I can imagine the scene in many of your front halls; A large buggy wrestles for space with the car seat and possibly a toddler bike or scooter. Piles of shoes overspill the shoe rack which was quite orderly before little ones started to toss them vaguely in its direction. The coat pegs are bulging and a trail of toys leads from the front hall to the kitchen where they spill out of the numerous toys sorter boxes which did once do the job efficiently.
Life as the parent of little ones is difficult enough. I remember my friends telling me off because I would get stressed if the boys wanted to play with a new toy without putting the last one back. I had so many sorter units; one for each type of toy or set. My kitchen became more of a playroom, the principal being that the boys would play happily on the kitchen floor as I did the cooking.
It was bad enough in my day to try to keep my kitchen tidy with the added trouble several recycling bins and buckets. In London these days I have to sort my rubbish into 3 bins and a food waste bucket. In the country it is even more complicated. So where the hell are you supposed to put them all? Not to mention the nappies if you have a little one. It is a nightmare and you may be thinking that it is just not worth the effort.
I had heard some rumours that it is all a total waste of time; we put all that effort into sorting but it all ends up in landfill anyway. This upset me so much. Landfill is so disgusting, we are polluting our land in a scary manner. But I'm so encouraged by what I have researched for this blog. About 23 million tonnes of household waste is produced each year, which is about 10% of the UK total. We are currently recycling about 43% of that waste thanks to those irritating number of bins in our kitchens. And this is the point which makes it all very very worthwhile - incredibly ten years ago we were only recycling about 7% of our rubbish.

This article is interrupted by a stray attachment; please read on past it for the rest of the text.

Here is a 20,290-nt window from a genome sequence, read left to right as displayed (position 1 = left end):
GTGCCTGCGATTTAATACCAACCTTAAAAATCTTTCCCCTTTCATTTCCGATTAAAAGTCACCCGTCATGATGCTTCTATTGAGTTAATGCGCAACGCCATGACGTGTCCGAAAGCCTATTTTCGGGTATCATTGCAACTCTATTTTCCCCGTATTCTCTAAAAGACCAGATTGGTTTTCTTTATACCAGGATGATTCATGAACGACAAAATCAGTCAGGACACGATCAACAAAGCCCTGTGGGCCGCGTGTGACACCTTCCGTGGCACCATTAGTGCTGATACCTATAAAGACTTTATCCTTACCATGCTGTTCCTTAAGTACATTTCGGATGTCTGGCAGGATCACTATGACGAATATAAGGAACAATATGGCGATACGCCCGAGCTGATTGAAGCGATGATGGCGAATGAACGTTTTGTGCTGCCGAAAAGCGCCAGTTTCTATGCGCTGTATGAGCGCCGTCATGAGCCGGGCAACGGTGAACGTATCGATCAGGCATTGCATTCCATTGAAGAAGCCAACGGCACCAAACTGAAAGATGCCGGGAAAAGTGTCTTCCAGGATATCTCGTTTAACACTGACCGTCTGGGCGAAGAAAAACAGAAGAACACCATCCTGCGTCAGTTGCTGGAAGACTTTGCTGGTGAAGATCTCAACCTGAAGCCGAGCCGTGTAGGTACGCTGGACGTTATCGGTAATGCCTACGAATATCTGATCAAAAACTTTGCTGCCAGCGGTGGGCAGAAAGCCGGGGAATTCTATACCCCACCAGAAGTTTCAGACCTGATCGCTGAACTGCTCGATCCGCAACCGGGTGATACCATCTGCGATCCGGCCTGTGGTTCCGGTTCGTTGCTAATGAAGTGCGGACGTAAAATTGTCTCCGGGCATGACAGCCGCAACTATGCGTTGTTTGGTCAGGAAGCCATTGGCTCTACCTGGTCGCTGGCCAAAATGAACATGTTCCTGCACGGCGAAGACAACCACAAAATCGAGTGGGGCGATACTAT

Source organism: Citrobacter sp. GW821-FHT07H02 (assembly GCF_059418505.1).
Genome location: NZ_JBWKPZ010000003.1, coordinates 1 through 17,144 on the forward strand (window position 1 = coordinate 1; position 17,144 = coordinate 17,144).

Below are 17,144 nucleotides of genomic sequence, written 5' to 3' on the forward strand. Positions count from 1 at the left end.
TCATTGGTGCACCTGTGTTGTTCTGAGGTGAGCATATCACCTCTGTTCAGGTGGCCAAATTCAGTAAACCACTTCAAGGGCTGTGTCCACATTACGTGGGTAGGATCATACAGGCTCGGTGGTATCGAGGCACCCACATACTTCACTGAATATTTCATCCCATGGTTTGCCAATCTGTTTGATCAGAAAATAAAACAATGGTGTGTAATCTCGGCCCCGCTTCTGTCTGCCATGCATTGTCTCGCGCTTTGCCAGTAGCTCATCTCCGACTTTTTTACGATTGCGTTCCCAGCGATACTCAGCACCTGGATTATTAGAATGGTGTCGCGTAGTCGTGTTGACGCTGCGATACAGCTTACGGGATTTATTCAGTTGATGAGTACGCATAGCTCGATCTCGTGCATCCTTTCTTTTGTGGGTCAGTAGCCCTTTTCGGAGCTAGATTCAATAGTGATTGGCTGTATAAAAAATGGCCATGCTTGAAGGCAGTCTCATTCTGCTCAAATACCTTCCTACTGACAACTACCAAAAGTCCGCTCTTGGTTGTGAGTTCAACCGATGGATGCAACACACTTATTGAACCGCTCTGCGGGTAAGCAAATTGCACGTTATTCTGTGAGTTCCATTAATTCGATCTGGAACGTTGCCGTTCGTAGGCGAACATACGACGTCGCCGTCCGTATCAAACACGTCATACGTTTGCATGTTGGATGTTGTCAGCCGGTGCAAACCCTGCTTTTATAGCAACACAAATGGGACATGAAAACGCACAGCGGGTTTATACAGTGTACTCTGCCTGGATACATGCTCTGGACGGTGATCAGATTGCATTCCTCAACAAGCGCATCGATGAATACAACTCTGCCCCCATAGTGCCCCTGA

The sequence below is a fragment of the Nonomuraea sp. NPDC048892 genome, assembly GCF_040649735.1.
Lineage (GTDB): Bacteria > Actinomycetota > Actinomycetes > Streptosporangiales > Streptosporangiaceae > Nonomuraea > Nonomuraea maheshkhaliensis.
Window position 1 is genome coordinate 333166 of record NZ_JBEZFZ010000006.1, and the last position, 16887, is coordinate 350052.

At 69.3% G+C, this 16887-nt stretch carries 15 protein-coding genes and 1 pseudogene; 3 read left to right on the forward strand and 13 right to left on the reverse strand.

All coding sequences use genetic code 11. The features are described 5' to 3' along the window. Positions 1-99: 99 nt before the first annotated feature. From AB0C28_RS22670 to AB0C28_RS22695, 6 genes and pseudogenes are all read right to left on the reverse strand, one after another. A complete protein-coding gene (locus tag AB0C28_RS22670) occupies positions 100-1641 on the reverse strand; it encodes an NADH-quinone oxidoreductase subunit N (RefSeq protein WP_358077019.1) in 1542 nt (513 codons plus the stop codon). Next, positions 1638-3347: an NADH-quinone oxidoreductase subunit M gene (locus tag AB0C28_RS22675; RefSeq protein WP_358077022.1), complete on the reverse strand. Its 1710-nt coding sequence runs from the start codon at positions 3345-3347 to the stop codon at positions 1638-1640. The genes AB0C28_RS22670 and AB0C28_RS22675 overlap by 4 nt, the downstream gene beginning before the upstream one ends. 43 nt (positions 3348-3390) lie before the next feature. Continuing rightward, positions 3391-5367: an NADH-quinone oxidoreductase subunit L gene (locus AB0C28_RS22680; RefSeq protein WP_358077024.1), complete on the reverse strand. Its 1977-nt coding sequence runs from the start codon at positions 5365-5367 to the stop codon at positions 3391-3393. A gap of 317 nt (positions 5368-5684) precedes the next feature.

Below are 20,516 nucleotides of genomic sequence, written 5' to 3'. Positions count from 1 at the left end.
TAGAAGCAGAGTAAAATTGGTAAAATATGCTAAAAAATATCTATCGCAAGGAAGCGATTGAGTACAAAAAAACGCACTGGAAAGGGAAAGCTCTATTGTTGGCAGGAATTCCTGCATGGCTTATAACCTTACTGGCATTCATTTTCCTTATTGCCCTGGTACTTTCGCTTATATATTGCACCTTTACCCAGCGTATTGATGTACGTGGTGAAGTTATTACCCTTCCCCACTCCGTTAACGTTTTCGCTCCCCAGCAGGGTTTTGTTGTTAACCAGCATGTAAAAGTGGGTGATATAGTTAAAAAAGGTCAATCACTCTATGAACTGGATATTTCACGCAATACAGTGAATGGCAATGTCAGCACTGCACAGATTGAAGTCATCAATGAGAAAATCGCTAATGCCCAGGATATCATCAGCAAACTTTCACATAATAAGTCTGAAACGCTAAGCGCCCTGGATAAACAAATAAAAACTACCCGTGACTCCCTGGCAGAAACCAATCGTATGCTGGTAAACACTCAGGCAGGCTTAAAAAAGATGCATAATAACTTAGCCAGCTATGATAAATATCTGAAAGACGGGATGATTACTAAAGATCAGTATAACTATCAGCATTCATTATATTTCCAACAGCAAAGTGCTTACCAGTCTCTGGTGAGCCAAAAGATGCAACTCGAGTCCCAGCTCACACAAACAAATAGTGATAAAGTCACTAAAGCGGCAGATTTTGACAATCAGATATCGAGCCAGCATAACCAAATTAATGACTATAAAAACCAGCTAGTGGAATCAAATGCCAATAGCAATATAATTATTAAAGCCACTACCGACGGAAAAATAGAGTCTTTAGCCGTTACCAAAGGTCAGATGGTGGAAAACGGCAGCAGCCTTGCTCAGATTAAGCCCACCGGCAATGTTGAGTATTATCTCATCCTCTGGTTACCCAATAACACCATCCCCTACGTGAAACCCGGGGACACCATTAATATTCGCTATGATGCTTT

The EU target for 2020 is for countries to recycle 50% of their household rubbish. I'm so proud that our efforts really are working and we are well on the way to achieving that target PLUS the greenhouse gas emissions we produce from our rubbish have dropped by 70% in the past 15 years.
At JoJo we do what we can. Our stores are targeted to recycle, we reuse packaging in our warehouse, we install environmentally friendly lighting when possible. Much of our polar-fleece production is made from 100% recycled fibres (mostly plastic bottles) - thereby offsetting our plastics production. We don't try to be 'tree huggers' but we know what makes sense and we want to proud of our ethics. We do what we can and believe in my frugal Mum's favourite saying "Waste not - want not.".
I know its a pain, but sorting and recycling our rubbish is such a great way of preserving the environment for our kids and theirs. If only our councils were being more proactive with disposable nappies. This country is shockingly negligent about what we do with them ... I can see I will need another blog to tackle that subject.
Photo: "Urban Chic: Day 2 of Brighton and Hove Binmen Strike" by Dominic Alves is licensed under CC BY 2.0